For millennia, native people have used flames to protect the land. The US government outlawed the process for a century before recognizing its value.
When Rick O’Rourke walks with fire, the drip torch is an extension of his body. The mix of diesel and gasoline arcs up and out from the little wick at the end of the red metal can, landing on the ground as he takes bite after bite out of the dry vegetation in the shadow of the firs and oaks.
“Some people are like gunslingers and some people are like artists who paint with fire,” he says. “I’m a little bit of both.”
This is the kind of land management O’Rourke grew up with on the Yurok reservation in the Klamath mountains of northern California. Now, lighting the forest on fire to save it – and his tribe’s culture along with it – has become his life’s work, as fire and fuels manager of the Yurok Cultural Fire Management Council. On this day, he’s working the drip torch alongside a few dozen cultural practitioners from tribes across the US, and firefighters from around the world.
He draws the can back and forth across the green, turning it red and then black. The lines of little flames creep along the forest floor, ebbing and growing with the contours of the land.
This fire will chew out the underbrush and lick the moss off the trees. It will blister the hazel stalks and coax strong new shoots that will be gathered and woven into baskets for babies and caps for traditional dancers, and it will tease the tan oak acorns to drop. It will burn the invasive plants that suck up the rain, letting more clean, cool water flow through the black, into the watershed and down the Klamath river for the salmon.
Soon all that black will be dotted with bear grass and huckleberries pushing up for the sunlight and down for the water they couldn’t reach when they were crowded out by tall scotch broom and dense twists of blackberries and the ever-encroaching fir trees. Even sooner, animals will flock here to roll in the ash, a California dust bath.
For more than 13,000 years, the Yurok, Karuk, Hupa, Miwok, Chumash and hundreds of other tribes across California and the world used small intentional burns to renew local food, medicinal and cultural resources, create habitat for animals, and reduce the risk of larger, more dangerous wild fires.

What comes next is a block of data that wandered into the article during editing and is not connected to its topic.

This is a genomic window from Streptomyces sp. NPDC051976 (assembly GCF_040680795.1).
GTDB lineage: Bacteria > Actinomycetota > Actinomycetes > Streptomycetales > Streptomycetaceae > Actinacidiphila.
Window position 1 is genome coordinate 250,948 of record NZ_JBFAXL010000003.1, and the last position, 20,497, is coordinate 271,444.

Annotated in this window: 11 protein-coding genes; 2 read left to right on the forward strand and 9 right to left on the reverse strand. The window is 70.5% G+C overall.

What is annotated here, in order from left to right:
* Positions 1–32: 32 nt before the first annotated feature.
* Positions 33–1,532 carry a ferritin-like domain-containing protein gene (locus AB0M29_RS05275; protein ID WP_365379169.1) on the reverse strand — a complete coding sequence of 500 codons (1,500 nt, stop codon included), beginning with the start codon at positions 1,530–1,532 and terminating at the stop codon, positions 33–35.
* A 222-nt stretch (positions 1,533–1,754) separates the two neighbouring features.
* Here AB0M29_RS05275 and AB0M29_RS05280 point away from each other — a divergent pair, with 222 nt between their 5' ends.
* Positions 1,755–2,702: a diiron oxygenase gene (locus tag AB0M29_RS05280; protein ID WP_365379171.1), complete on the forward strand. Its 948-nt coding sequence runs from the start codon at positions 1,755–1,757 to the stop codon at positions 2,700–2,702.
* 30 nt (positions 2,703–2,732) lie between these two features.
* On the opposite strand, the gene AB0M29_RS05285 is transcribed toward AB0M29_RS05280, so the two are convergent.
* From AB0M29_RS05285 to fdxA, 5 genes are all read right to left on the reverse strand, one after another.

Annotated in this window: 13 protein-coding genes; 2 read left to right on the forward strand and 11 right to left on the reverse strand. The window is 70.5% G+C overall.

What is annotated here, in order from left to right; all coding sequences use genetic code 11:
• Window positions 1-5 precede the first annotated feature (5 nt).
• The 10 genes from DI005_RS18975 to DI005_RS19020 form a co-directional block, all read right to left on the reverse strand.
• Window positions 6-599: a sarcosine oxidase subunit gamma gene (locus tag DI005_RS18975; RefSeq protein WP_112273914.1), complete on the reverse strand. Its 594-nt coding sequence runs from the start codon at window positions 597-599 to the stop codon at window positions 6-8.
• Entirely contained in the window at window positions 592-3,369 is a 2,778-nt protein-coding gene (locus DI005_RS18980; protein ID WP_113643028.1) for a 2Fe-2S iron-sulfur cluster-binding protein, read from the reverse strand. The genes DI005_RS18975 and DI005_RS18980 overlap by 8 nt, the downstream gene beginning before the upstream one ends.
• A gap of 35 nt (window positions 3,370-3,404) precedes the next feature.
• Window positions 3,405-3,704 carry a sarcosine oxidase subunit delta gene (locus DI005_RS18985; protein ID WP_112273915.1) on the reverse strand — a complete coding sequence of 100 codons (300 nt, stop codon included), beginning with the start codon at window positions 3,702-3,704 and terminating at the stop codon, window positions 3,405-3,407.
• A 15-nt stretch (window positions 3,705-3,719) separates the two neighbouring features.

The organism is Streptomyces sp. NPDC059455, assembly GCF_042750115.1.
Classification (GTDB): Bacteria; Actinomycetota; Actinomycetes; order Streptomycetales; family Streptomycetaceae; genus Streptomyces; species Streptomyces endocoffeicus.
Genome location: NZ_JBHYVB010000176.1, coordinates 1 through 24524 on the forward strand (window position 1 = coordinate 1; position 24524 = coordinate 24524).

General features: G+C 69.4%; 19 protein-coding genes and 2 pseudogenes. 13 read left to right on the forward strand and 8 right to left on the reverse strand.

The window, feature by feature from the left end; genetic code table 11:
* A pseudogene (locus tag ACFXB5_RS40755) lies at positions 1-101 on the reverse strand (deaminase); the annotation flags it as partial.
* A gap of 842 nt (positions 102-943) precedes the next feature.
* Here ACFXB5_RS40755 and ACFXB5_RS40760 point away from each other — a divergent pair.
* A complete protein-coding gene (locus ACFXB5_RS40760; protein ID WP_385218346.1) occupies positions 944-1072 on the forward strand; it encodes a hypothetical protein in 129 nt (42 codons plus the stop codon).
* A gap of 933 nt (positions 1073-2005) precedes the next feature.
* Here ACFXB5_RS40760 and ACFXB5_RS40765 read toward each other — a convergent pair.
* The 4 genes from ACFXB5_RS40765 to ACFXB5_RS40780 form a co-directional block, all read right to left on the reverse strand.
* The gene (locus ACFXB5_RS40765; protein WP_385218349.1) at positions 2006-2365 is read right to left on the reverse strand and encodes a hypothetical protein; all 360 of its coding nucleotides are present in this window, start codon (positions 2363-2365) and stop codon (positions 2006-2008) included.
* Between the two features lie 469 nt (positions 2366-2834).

This is “good fire”, traditional practitioners and firefighters would say.
For most of the last 100 years in California, however, government agencies have considered fire the enemy – a dangerous, destructive element to suppress and exclude from the land. Traditional ecological knowledge and landscape stewardship were sidelined in favor of wholesale firefighting, and a kind of land management that looked like natural conservation but left the ground choked with vegetation ready to burn. As the climate crisis creates hotter, drier, more volatile weather, that fuel has helped drive larger wildfires faster and further across the west.
Our first agreement with our creator was to tend the land. It was taken away from us, and now we’re trying to reclaim it
Rick O’Rourke, Yurok fire manager
After decades suppressing small and gigantic fires alike, California is slowly embarking on a course correction. Alongside huge expenditures on firefighting staff and gear, the state is making new investments in prescribed burning. But who gets to decide where that fire goes, what it burns, why it burns – who is the steward of a natural element – remains contentious. These native people are trying to revitalize their right to indigenous cultural burning, a practice that was criminalized long before California became a state, before their culture dies out.
“Our first agreement with our creator was to tend the land,” says O’Rourke, 52, resting for a moment on a log in the green, lit drip torch still in hand. “It was taken away from us, and now we’re trying to reclaim it.”
How the US waged war on fire
The Spanish were the first California colonizers to prevent indigenous people from burning the land. In 1850, the US government passed the Act for the Government and Protection of Indians, which outlawed intentional burning in California even before it was a state.